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rocksolid / News / Jeremy Corbyn plans to block no-deal Brexit by becoming 'temporary' PM

o Jeremy Corbyn plans to block no-deal Brexit by becoming 'temporary' PMAnonUser

Jeremy Corbyn plans to block no-deal Brexit by becoming 'temporary' PM
From: AnonU...@rslight.i2p (AnonUser)
Subject: Jeremy Corbyn plans to block no-deal Brexit by becoming 'temporary' PM
Date: Thu, 15 Aug 2019 09:02:13 -0000 (UTC)
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 by: AnonUser - Thu, 15 Aug 2019 09:02 UTC

Jeremy Corbyn plans to block no-deal Brexit by becoming 'temporary' PM
The Labour leader wants to oust Boris Johnson so he can head a "strictly
time-limited" caretaker government.

By Aubrey Allegretti, political reporter, and Sanya Burgess, news reporter

Thursday 15 August 2019 09:42, UK

BrexitJeremy Corbyn

Britain&#39;s opposition Labour party leader Jeremy Corbyn looks on, on
the third day of the Labour party conference in Liverpool, north west
England on September 25, 2018. (Photo by Oli SCARFF / AFP) (Photo credit
should read OLI SCARFF/AFP/Getty Images)
Image: Jeremy Corbyn is urging opposition MPs to back him

Why you can trust Sky News

Jeremy Corbyn plans to block a no-deal Brexit by appealing to Conservative
MPs to install him as "temporary" prime minister.

With less than 80 days to go until the 31 October deadline, the Labour
leader is urging parties across parliament to oust Boris Johnson in a vote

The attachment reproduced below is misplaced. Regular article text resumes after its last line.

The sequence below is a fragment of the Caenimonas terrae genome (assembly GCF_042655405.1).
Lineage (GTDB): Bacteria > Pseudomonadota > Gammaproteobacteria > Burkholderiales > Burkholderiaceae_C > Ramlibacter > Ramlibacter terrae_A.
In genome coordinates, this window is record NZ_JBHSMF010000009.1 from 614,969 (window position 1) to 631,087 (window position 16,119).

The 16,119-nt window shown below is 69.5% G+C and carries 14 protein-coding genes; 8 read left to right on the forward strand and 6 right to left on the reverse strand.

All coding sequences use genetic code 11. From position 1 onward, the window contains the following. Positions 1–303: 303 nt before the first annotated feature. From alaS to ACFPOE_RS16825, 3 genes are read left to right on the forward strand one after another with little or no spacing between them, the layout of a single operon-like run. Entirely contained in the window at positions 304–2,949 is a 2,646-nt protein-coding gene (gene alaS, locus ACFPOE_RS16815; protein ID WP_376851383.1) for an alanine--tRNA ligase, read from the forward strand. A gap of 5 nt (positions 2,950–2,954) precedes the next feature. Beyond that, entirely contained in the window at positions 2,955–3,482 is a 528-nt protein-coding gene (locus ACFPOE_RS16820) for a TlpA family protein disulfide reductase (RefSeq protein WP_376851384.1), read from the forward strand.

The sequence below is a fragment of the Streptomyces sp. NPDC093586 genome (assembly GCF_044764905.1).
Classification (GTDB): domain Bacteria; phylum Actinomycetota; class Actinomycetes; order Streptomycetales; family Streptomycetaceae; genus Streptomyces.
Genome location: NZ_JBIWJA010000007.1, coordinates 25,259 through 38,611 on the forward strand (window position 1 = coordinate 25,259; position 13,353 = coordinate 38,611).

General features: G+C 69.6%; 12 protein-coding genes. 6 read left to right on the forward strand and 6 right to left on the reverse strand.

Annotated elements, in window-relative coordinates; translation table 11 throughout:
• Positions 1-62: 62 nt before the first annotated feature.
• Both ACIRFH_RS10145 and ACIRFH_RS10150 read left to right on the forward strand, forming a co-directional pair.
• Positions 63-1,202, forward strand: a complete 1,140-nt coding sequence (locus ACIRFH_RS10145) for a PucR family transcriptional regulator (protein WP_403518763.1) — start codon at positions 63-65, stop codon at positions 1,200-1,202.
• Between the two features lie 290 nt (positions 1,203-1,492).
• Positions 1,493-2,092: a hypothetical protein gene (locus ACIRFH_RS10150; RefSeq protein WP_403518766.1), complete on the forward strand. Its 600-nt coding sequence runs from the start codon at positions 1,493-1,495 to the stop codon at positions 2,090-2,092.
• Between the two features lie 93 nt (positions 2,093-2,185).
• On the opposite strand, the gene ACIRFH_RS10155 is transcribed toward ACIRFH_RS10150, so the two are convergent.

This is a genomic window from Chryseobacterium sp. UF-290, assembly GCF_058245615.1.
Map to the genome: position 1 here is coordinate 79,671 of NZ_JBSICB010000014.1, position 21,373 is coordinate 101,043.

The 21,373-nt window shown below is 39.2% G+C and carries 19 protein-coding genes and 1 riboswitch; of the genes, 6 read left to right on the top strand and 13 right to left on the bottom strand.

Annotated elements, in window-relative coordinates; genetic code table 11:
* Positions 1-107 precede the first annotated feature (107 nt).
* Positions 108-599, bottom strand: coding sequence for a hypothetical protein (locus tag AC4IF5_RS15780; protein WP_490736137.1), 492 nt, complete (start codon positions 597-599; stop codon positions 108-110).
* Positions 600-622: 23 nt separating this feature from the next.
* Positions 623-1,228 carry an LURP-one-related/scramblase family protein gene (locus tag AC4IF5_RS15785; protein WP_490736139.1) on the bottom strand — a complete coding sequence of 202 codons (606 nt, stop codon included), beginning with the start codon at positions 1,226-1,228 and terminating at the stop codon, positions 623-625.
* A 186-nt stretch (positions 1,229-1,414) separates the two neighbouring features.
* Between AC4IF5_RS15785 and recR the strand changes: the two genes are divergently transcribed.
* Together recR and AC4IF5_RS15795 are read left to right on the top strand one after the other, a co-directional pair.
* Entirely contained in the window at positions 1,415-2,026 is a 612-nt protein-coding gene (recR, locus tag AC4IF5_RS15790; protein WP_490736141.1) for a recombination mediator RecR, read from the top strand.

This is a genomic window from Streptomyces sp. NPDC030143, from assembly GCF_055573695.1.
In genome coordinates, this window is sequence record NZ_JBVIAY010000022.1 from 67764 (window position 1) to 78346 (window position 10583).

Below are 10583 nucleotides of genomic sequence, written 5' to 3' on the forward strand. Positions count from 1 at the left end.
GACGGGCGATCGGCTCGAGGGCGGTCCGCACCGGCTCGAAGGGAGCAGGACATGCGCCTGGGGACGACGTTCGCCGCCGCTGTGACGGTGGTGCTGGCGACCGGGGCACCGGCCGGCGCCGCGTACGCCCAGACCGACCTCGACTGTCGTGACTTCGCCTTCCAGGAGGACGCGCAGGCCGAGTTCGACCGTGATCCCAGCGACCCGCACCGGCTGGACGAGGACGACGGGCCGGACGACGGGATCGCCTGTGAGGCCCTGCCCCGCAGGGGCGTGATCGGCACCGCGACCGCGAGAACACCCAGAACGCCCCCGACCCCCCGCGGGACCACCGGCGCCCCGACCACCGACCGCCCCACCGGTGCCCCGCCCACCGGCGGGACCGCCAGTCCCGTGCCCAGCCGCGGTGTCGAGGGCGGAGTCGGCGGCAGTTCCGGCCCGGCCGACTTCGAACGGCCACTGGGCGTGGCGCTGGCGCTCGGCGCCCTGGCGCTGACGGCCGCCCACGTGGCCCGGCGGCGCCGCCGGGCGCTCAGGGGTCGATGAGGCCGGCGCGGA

of no confidence.

If he is successful, those who voted against the PM could form a
government of national unity.

Mr Corbyn vowed that - if he ascends to power - he will delay Brexit, call
a snap general election and campaign for another referendum with the
option to Remain.

He likely hopes the promise of a "time-limited" government will be enough
to secure the support of his critics.
How is the UK making progress on Brexit?
How is the UK making progress on Brexit?

Read our key day-to-day guide counting down to 31 October

The Labour leader said he would "immediately" seek an extension to Article
50, saying: "It's hard to say how long that [extention] would be, but
obviously long enough to have a general election and for the new
parliament to have be able to legislate for the future. "

He added: "I hope that that parliament would legislate so that the people
would have a choice between the no-deal Brexit that Boris Johnson is
offering or remaining in the EU. But there has to be a popular decision on
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Mr Corbyn is certain that should Mr Johnson fall to a vote of no
confidence that he will take up the reigns of power, saying: "Under all
normal parliamentary processes in Britain, the leader of the opposition
takes over when the government collapses.

"So that seems to me absolutely in line with all the norms of the
unwritten British constitution."
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The move comes as MPs plot how to take on Mr Johnson and his pledge to
deliver Brexit "do or die" on Halloween.

Downing Street and Brussels are in a stalemate after the new prime
minister demanded the EU renegotiates the withdrawal agreement it drew up
with Theresa May, which the trading bloc has refused to do.

Mr Corbyn revealed his plan to launch a no-confidence vote "at the
earliest opportunity when we can be confident of success" in a letter sent
on Wednesday night to opposition party leaders in Westminster and three
Tory MPs critical of no deal: Dominic Grieve, Oliver Letwin and Caroline